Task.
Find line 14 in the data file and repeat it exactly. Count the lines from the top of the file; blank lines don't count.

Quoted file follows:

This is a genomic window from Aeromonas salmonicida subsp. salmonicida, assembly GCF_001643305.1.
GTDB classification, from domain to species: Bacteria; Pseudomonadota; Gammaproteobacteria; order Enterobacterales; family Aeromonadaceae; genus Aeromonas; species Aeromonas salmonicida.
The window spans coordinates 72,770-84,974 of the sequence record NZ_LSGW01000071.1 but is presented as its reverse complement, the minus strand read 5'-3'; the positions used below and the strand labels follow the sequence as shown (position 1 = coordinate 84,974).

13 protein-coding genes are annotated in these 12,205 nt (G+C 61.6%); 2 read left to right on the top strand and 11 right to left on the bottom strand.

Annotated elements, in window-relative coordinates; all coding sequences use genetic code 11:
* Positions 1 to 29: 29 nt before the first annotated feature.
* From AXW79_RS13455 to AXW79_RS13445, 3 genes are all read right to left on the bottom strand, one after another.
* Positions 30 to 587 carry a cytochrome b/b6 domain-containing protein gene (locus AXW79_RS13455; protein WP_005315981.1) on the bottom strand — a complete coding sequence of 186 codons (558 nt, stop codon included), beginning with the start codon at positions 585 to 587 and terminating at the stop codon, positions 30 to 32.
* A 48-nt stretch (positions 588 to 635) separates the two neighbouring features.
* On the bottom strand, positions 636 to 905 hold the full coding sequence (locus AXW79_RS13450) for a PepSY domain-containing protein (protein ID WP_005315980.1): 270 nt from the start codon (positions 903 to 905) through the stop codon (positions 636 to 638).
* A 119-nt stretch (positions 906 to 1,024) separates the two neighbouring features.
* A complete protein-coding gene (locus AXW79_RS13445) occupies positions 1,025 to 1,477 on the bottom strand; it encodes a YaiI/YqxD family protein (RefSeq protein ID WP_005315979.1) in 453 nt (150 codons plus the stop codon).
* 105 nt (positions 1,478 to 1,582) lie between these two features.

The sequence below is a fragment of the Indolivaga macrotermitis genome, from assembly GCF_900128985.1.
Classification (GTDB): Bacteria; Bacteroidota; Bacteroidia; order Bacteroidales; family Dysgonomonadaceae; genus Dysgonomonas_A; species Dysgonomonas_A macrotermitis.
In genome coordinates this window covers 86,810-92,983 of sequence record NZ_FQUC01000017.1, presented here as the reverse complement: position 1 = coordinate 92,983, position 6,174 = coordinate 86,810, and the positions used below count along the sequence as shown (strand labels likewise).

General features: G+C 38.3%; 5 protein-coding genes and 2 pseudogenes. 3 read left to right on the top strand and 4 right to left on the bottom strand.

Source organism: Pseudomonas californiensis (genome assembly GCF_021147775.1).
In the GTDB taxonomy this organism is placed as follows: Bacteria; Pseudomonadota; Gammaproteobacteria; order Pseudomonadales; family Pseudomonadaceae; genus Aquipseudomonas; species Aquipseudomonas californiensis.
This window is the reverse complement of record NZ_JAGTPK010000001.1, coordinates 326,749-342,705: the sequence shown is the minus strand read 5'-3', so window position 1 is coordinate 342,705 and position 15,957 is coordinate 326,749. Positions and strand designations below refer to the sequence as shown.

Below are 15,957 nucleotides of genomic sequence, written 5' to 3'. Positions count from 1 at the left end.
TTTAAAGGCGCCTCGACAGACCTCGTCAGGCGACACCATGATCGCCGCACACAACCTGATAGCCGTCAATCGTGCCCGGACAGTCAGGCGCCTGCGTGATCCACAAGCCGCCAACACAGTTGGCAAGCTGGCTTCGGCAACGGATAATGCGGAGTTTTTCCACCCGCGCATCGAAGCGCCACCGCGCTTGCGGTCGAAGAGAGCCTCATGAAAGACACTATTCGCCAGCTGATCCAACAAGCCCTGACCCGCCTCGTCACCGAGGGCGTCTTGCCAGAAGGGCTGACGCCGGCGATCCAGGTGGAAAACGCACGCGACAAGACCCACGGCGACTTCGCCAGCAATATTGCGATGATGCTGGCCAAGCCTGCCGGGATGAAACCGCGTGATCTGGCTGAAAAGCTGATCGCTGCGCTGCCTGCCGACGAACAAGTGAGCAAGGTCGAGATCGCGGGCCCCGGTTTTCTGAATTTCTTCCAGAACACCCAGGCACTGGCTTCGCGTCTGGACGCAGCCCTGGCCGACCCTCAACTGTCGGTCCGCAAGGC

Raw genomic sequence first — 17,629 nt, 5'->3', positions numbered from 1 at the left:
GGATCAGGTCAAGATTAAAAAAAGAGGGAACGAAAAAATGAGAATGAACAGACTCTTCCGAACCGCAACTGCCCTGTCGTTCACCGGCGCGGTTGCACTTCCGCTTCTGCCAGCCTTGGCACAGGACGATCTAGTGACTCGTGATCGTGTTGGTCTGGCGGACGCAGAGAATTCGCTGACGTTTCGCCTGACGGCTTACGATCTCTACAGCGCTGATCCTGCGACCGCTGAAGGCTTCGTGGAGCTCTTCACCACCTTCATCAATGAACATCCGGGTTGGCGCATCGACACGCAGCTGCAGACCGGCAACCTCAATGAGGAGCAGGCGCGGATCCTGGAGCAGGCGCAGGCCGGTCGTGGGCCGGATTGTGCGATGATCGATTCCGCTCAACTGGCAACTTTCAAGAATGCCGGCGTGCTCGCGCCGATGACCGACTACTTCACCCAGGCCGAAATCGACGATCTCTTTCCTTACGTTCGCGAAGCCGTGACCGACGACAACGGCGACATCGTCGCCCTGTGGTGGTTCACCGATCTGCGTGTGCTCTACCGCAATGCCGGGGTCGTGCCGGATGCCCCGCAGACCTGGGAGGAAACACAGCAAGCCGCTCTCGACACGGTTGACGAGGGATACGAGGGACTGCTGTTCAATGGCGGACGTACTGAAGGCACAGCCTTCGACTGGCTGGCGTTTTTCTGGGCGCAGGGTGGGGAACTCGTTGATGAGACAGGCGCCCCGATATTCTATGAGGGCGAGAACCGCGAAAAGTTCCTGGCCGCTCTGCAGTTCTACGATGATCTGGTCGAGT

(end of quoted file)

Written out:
The sequence below is a fragment of the Indolivaga macrotermitis genome, from assembly GCF_900128985.1.